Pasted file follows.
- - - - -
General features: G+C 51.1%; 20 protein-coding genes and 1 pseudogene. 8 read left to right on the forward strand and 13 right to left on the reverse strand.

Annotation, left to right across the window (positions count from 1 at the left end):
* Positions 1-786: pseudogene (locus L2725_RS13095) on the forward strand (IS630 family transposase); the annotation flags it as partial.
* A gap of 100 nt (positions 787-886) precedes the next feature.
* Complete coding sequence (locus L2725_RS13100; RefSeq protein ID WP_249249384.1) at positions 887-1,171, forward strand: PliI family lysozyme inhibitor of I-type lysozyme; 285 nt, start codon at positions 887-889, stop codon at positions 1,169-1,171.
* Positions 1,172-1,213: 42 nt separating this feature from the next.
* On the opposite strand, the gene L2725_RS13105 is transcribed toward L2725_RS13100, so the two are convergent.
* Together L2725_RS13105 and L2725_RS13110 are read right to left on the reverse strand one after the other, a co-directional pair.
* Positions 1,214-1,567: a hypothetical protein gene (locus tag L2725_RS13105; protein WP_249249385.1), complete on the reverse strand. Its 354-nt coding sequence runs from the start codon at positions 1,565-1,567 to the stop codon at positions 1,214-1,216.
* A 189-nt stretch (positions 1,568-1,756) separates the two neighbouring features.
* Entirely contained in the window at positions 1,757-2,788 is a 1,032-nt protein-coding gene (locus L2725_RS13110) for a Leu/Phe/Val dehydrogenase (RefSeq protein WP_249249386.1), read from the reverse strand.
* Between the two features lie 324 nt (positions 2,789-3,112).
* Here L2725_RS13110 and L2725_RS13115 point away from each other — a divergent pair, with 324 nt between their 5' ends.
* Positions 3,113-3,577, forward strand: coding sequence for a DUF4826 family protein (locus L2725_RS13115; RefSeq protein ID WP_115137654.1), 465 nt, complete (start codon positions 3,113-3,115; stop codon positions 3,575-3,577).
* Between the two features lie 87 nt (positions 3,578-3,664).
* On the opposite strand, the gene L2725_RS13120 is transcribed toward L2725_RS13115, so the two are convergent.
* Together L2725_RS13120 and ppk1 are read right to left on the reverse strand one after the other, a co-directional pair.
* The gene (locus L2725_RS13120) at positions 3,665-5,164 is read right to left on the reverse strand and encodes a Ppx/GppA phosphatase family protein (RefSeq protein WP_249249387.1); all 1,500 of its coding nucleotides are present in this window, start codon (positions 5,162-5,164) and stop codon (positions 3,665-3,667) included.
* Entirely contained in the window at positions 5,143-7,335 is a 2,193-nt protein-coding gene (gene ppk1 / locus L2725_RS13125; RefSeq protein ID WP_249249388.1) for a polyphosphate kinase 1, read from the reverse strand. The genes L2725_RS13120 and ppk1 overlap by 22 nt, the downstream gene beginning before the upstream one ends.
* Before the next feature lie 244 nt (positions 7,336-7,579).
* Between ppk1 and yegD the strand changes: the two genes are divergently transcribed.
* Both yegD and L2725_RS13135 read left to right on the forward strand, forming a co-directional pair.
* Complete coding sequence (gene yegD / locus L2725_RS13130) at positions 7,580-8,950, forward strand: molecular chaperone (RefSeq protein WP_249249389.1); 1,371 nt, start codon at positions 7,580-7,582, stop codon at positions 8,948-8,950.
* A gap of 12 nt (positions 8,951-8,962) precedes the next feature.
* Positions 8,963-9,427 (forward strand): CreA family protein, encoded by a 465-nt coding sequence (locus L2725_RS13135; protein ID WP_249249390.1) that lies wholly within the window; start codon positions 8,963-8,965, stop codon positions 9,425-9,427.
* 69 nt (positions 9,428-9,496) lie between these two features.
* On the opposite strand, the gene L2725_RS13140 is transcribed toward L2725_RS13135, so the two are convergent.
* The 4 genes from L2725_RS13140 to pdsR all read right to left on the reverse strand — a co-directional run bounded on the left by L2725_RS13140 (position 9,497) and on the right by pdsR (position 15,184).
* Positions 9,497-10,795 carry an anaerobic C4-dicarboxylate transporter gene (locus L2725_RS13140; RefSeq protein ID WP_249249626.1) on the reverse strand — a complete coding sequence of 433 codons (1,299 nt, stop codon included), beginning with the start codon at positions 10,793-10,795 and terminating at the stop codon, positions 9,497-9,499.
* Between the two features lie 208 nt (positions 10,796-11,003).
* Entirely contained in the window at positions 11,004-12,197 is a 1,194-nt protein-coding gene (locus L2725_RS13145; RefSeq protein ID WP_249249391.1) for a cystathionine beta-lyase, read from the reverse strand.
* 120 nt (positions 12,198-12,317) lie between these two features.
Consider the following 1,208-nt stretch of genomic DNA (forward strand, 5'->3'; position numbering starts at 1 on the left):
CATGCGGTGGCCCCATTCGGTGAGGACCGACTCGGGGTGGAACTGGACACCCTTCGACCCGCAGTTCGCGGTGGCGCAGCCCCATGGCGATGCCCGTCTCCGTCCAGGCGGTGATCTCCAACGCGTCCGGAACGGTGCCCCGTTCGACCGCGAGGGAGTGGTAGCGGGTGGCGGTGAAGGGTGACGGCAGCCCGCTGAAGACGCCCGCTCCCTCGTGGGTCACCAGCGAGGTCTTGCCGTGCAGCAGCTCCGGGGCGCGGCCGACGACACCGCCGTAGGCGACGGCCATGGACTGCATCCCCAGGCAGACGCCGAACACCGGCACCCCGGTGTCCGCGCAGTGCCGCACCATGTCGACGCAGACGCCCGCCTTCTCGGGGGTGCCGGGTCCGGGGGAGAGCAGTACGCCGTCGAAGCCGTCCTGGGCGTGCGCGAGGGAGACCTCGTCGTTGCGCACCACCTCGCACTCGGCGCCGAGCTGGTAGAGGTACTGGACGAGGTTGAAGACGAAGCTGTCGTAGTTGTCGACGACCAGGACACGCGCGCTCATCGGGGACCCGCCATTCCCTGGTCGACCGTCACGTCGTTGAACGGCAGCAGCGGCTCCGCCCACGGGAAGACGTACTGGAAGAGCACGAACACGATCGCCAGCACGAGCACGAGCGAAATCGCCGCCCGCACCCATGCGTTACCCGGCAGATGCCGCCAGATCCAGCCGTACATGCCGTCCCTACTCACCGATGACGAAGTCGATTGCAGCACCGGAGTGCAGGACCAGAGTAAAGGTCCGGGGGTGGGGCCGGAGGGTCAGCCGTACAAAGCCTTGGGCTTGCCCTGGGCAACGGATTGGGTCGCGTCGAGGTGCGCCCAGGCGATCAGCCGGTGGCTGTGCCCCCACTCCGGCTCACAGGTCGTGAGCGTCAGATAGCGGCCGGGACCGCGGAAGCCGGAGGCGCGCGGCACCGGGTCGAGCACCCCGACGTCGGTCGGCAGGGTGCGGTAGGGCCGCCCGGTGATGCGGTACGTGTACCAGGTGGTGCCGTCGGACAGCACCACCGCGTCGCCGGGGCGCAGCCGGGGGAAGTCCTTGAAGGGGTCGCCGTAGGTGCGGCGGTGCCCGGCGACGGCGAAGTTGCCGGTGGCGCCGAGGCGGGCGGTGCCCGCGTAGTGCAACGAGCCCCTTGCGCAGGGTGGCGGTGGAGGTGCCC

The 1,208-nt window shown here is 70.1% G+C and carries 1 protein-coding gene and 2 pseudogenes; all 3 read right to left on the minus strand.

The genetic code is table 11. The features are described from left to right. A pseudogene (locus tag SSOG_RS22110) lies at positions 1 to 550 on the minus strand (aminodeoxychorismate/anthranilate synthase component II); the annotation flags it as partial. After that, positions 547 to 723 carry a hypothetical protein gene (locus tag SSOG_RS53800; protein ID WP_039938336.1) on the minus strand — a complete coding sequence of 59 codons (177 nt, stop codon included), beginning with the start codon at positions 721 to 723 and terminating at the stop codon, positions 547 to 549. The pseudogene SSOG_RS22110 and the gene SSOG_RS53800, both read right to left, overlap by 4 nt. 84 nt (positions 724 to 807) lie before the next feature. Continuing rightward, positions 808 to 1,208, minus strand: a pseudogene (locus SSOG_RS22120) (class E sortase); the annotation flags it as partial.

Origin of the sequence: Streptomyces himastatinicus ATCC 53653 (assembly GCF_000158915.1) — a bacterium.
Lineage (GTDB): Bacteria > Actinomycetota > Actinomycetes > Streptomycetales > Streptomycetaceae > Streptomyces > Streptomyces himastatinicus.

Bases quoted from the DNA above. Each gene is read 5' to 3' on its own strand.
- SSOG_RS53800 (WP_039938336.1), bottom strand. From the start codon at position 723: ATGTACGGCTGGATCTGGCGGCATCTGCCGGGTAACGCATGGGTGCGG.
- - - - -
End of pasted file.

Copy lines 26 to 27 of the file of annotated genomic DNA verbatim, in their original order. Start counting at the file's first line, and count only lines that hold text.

* 69 nt (positions 9,428-9,496) lie between these two features.
* On the opposite strand, the gene L2725_RS13140 is transcribed toward L2725_RS13135, so the two are convergent.